HSRP is a Cisco standard for providing high network availability by providing first-hop redundancy for IP hosts on an IEEE 802 LAN configured with a default gateway IP address. HSRP routes IP traffic without relying on the availability of any single router. It enables a set of router interfaces to work together to present the appearance of a single virtual router or default gateway to the hosts on a LAN. When HSRP is configured on a network or segment, it provides a virtual Media Access Control (MAC) address and an IP address that is shared among a group of configured routers. HSRP allows two or more HSRP-configured routers to use the MAC address and IP network address of the virtual router. The virtual router represents the common target for routers that are configured to provide backup to each other. One of the routers is selected to be the active router and another to be the standby router, which assumes control of the group MAC address and IP address should the designated active router fail. Routers in an HSRP group can be any router interface that supports HSRP, including routed ports and SVIs.
HSRP detects when the designated active router fails, and a selected standby router assumes control of the Hot Standby group’s MAC and IP addresses. A new standby router is also selected at that time if one is available. Devices running HSRP send and receive multicast UDP-based hello packets to detect router failure and to designate active and standby routers. When HSRP is configured on an interface, Internet Control Message Protocol (ICMP) redirect messages are automatically enabled for the interface.
The tested design used dual Cisco CSR 1000v virtual appliances in combination with HSRP, which provides redundancy, resiliency, and high availability for FlexVPN tunnels coming in from the edge gateways. A failure of the primary HSRP router causes one of the standby secondary routers, which is part of the HSRP group, to take over as the primary and take ownership of the VIP address. Any FlexVPN sessions that were terminating on the failed primary are renegotiated and established to the remaining routers that are part of the HSRP/IKEv2 load balancing group based on the load on each of the gateways. The newly assumed primary node will monitor the load on each of the gateways that are part of the group and accordingly load balance the IKEv2 requests.
A CLB primary runs on the HSRP primary or “Active Router” (AR). The primary receives updates from CLB secondarys and sorts them based on their load condition to calculate the LLG. The primary sends the IP address of the LLG to IKEv2 (on the FlexVPN server). The IP address is sent to the initiator (FlexVPN client), which initiates an IKEv2 session with the LLG. The primary redirects incoming IKEv2 client connections towards the LLG.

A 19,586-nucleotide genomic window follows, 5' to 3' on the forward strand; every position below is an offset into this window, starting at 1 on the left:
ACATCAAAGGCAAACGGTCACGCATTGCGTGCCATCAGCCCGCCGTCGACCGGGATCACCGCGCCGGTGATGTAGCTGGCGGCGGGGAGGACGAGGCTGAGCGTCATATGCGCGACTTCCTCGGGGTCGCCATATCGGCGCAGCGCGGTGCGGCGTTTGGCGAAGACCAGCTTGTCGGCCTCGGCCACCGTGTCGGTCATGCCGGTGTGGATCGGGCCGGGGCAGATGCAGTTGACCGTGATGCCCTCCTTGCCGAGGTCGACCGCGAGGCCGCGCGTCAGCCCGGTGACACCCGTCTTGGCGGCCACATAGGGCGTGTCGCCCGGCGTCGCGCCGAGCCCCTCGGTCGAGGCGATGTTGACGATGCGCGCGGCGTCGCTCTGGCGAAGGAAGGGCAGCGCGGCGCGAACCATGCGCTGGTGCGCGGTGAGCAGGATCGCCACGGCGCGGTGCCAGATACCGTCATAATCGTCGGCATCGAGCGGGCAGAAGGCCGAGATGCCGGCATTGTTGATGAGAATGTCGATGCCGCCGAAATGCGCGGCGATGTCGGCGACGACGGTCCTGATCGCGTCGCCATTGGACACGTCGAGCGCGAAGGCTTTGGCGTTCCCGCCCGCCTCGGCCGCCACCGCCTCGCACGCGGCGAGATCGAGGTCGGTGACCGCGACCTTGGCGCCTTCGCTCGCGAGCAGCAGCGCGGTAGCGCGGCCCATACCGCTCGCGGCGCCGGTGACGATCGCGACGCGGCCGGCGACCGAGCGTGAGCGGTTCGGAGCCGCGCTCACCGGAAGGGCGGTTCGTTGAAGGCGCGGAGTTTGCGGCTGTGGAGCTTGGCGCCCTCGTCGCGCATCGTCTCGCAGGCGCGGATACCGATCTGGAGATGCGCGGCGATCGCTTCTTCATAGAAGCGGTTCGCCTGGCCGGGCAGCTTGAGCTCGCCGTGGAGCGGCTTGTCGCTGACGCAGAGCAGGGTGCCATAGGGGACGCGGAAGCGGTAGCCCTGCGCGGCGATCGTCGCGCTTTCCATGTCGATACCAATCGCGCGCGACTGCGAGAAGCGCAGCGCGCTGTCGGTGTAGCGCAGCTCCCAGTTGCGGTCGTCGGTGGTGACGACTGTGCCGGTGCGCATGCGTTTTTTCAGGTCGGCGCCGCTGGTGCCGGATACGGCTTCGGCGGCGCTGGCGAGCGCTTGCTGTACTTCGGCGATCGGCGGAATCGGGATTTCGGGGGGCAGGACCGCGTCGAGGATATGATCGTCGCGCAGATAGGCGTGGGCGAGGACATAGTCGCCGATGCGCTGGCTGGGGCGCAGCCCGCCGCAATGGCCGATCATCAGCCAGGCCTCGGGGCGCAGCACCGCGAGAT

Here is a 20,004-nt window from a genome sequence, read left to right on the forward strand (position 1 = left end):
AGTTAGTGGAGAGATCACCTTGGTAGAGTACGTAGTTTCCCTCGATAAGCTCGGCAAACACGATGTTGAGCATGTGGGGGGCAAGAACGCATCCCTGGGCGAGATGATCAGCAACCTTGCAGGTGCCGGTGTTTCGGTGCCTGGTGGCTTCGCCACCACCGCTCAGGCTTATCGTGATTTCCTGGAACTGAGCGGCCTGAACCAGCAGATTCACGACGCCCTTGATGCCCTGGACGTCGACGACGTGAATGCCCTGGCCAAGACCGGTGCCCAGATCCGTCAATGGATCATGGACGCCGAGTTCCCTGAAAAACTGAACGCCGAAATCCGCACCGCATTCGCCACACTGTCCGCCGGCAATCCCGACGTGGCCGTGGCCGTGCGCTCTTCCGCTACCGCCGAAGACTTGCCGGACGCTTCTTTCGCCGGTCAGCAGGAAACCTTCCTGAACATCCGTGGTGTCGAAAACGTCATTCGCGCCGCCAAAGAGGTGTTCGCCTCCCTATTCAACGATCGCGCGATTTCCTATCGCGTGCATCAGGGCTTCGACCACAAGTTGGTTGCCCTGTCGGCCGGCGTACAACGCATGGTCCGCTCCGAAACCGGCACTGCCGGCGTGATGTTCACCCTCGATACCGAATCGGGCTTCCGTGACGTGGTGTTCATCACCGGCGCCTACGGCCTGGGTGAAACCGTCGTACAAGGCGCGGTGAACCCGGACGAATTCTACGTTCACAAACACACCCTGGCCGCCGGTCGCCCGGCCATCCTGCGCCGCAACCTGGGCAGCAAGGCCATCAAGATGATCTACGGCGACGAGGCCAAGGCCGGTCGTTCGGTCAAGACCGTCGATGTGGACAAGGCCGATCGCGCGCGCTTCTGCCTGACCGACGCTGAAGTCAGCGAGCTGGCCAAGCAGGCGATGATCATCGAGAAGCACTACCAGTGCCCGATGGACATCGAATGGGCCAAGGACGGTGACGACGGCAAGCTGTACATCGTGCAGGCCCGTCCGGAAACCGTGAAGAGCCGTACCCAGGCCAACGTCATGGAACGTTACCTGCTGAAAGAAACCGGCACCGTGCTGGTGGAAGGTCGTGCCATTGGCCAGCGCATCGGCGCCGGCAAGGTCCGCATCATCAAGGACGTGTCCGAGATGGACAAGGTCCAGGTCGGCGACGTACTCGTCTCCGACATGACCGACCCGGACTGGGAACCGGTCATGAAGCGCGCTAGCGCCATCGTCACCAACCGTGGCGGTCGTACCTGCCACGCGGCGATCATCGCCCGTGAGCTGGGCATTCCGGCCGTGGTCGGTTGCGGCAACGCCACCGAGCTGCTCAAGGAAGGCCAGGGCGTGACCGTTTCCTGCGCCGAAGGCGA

A CLB secondary runs on all devices in an HSRP group except on the AR. The secondarys are responsible for sending periodic load updates to the primary. A CLB secondary is a fully functional IKEv2 gateway which supplies information to the CLB primary. Apart from updates, CLB secondarys send messages for aliveness assurance to the CLB primary.
The CLB Load Management Mechanism, which is a TCP-based protocol running between the CLB primary and the CLB secondarys, informs the CLB primary about the load on the CLB secondarys. Based on this information, the CLB primary selects the LLG to handle the session for each new incoming IKEv2 connection.
In this option, a split tunnel is used for traffic originating from devices behind the gateway. Traffic destined for the public internet is directly sent over the cellular interface out to the internet. The only traffic that traverses the FlexVPN tunnel is for the subnets that are advertised by the enterprise HER to the edge gateways. The advantage of this design is that it reduces the throughput needed at the enterprise headend since it does not need to process traffic intended for the internet. The downside is that all traffic intended for the internet will be allowed. This design is suited for enterprises that want to forward all internet bound traffic directly to the internet without any inspection, filtering, blocking, or application of any other security policies.
Figure 8: Split Tunnel Routing at Edge Gateway
When using this routing option, a default route is advertised by the enterprise HER and all traffic from the edge devices are first routed to the enterprise HERs. This scenario can be implemented by enterprises that have strict network policies requiring total control over and requirements to inspect and filter all traffic. In this scenario, enterprise firewall rules can be applied and enforced within the enterprise data center before the traffic is forwarded to its intended destination. Unintended traffic can even be blocked and discarded. The same is true for traffic destined for the public internet.